Box 6: Cultural Resource Consulting Group (CRCG) publicity materials on non-Newark projects; Krueger-Scott Mansion (reports, flyers, clippings, drawings, etc.); large file of records of the Newark Preservation and Landmarks Committee (1980s), including minutes, correspondence, membership lists, financial reports, with National Register of Historic Places nominations for the Griffiths Building, the Lloyd House, and Newark churches; a folder of loose pages from a large clippings scrapbook devoted to issues of reassessment of property taxes, urban development, and the Fox-Lance-Crane Act, which permitted property tax concessions to developers engaged in urban renewal projects (clippings are from the Newark News and the Star-Ledger, 1960-1961)

Box 7: materials relating to Donald W. Geyer's Historical Architectural Survey of Newark buildings (1965-1967). The survey was conducted by architectural historian Geyer, as part of Newark's Community Renewal Program. Buildings were studied, photographed, and assessed as part of an effort to draw up proposals for urban renewal. Included are reports on the study (described as "possibly the most comprehensive architectural and historical study ever undertaken on Newark buildings"); master lists of buildings by subject and title (1967); photos and descriptions of surveyed buildings; a rating sheet and guide (1968); coded maps with locations of buildings surveyed (1969); a handwritten spreadsheet describing buildings of exceptional architectural/historic interest that might be restored in connection with the nation's Bicentennial (1975); Landmark and Preservation Priorities; City of Newark, preliminary proposals for preservation (handwritten notes, with detailed information on a few buildings; National Register of Historic Places Inventory, nomination forms (with detailed notes and other research materials on Newark churches, ca. 1972); Architectural Data File (a table with names of architects, dates, other data); photocopies of photographs and detailed fact sheets on the Newark Public Library, City Hall, Newark Airport, Port Newark, Second River Shot Works, and Truck Terminal).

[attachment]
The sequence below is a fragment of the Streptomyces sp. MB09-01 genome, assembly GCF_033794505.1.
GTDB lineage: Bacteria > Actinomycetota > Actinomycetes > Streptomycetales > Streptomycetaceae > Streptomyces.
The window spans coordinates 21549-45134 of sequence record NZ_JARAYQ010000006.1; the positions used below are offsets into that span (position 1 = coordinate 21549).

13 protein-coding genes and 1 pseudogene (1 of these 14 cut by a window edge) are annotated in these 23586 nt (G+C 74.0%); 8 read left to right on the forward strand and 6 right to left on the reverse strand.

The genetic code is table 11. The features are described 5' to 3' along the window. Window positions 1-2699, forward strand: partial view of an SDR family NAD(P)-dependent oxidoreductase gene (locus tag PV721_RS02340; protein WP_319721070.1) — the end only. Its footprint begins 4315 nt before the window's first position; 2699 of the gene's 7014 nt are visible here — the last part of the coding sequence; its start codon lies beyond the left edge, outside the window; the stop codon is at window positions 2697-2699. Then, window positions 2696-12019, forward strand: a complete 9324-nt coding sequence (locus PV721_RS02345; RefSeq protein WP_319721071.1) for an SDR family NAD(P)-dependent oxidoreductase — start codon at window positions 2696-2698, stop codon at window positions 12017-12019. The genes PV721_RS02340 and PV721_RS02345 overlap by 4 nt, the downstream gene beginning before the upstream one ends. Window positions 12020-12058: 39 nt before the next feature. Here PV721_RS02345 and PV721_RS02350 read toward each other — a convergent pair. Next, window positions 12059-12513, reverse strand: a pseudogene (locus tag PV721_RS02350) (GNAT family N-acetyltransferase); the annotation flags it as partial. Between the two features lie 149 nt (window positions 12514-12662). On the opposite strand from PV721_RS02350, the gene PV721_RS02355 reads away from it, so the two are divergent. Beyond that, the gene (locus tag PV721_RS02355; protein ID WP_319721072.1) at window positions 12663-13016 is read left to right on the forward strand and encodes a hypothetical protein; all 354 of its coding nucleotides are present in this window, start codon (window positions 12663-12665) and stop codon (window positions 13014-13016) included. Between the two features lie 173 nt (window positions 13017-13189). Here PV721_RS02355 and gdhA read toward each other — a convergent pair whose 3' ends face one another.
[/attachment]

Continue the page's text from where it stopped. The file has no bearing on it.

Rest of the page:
Box 8: records of the Historic Sites and Buildings Committee of Newark (1960-1962). The Committee, representing a number of bodies and institutions in Newark, first met on June 2, 1960 at the Newark Public Library. Its chair, Library Director James E. Bryan, noted that its mission was to place historical markers on buildings and sites, and to consult closely with county and state organizations with similar purposes, thus continuing and expanding upon the earlier work in Newark of the Schoolmen's Club and the Historic American Buildings Survey, a WPA project. It was also hoped that the Committee's work would help to guide plans for urban renewal. Members of the Committee included Miriam V. Studley, Dorothy Kronheim, Samuel Berg, George Oberlander, Ione Sonn, John T. McSharry, and Douglas Eldridge. The box contains minutes, correspondence, inventories, maps, recommendations, photographs, research notes, worksheets on individual buildings and sites, "Historic sites connected with the Newark leather industry" (a typed list, 1960), "Selected bibliographies for N.J. local history" (1961), "Architectural types from an historic viewpoint" (1961), memorial tablets in Newark (a mimeographed list), and general articles on historic preservation. Also in this box are photocopies of forms nominating various Newark buildings to the National Register of Historic Places, apparently dating from ca. 1969-1970.
FormatsGraphics; Photographic materials; Textual materials
SubjectsArchitecture / Building; Aviation; Business / Commerce; Property / Urban Development; Religion / Churches; Transportation
Time Period20th Century
Access policyOpen for research